One young Arab Israeli man admits that one day he will probably marry a woman, as is expected of him by his family.
Many LGBT Arabs in Israel are out and proud and take an active part in the gay community, but there also those who feel as though they can’t join in like everyone else for religious, social and cultural reasons.
On an official level there may be no significant separation, but with Tel Aviv being a party city, when it comes to nightlife, there is a special night held every few weeks specifically for Israeli Arabs as well as for those from the West Bank and Gaza. This night offers a safe haven for those in the Arab gay community who are otherwise unable to express themselves how they want to. Mohammed* a 21-year-old gay Jaffa resident who lives with his family, is a regular at these club nights and tells i24news that it’s a good excuse to go out and meet people who are similar to him. “Having the opportunity to mix with other Arab men, who share the same culture as me, is important to me.”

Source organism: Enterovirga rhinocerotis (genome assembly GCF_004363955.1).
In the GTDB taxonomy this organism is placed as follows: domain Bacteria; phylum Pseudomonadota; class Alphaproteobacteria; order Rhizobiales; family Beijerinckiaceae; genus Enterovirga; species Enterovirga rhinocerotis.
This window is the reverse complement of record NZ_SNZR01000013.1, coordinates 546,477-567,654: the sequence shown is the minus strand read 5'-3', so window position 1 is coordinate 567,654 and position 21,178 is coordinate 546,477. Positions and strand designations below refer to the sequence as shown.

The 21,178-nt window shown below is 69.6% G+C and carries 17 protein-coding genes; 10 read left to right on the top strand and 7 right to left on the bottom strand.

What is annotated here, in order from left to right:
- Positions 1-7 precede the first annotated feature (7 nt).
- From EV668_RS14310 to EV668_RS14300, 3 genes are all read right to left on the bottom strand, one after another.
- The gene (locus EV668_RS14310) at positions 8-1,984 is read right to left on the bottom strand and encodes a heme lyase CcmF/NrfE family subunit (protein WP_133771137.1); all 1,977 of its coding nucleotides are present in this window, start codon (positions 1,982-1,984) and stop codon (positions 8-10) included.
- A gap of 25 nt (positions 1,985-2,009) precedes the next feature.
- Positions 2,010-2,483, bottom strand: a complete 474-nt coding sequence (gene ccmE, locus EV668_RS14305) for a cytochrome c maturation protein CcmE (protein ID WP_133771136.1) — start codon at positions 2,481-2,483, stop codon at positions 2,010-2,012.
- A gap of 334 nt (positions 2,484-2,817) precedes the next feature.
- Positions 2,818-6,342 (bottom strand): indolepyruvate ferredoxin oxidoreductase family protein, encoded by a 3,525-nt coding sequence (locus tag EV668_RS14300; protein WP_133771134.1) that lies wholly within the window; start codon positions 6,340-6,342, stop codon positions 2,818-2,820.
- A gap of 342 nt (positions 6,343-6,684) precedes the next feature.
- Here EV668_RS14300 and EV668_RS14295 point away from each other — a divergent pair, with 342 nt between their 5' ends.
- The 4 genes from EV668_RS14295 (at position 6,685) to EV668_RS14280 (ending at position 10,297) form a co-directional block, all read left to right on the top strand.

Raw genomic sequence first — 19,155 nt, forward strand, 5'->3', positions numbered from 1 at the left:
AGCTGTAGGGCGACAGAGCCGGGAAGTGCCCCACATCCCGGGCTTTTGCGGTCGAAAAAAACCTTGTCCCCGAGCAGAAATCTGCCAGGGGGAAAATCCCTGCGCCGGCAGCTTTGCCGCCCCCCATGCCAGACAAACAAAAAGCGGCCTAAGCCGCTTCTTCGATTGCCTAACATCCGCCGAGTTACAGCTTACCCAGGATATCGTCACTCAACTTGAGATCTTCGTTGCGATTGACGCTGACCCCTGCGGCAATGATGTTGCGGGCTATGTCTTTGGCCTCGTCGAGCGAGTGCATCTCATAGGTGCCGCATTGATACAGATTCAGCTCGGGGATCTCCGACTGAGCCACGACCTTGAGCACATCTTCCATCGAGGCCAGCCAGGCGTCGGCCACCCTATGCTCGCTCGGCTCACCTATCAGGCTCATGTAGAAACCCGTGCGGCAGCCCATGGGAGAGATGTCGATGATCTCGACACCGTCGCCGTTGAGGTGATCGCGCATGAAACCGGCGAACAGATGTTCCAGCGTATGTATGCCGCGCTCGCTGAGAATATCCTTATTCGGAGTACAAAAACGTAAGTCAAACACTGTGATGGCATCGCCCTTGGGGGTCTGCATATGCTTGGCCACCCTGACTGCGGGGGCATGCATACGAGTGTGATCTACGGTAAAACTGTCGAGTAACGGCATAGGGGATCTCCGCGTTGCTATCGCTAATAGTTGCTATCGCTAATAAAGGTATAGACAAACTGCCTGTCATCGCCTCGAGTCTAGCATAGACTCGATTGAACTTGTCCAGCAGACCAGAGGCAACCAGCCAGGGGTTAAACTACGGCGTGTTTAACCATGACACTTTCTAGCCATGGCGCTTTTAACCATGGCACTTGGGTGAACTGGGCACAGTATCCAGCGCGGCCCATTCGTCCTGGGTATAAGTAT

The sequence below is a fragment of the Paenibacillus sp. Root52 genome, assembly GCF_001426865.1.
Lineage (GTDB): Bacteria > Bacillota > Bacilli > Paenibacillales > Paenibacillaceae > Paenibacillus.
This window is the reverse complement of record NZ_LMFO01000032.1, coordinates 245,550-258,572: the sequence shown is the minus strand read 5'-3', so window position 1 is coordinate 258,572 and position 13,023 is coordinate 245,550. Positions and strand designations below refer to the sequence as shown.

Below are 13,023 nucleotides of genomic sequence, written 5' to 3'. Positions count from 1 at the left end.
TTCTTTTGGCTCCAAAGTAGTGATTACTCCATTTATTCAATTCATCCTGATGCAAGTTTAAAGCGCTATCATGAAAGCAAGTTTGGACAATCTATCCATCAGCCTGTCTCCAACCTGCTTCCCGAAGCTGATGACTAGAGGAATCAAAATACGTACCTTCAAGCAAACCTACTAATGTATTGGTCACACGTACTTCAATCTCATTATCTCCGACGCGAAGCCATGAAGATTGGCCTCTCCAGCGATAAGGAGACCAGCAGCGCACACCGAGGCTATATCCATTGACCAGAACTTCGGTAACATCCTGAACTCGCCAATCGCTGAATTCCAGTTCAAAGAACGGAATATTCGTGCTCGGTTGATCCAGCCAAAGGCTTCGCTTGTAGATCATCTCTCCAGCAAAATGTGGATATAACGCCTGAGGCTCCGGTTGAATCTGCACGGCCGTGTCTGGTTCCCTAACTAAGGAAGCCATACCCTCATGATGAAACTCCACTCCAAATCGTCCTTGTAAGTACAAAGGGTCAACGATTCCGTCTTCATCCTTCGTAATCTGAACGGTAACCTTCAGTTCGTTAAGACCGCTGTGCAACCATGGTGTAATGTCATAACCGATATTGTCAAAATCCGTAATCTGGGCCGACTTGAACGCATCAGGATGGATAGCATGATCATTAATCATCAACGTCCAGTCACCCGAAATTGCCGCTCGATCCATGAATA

“I think it’s obvious – you have more in common with people from your own community,” he explains. “The gay community of Tel Aviv is very open and accepting but I do feel as if I’m a minority within a minority. It’s not necessarily a bad thing, but it’s not something I can ignore. I am who I am.”
When it comes to having relationships, Mohammed prefers Arab men. He says he has nothing against the Jews or tourists from all over the world who flock to Tel Aviv, but he is proud of his Arab roots and looks for partners who share a similar culture and ideals.
Mohammed’s parents have no idea that he’s gay and he has no intention of telling them. His traditional family just wouldn’t know how to accept it, he explains. “I love who I am and I’m happy that I get to be who I want to be outside of the house, but my family is too important to me to risk not having them on my side,” he says. Mohammed explains that he would not attend events such as the Gay Pride Parade for fear of being seen supporting gay rights in public.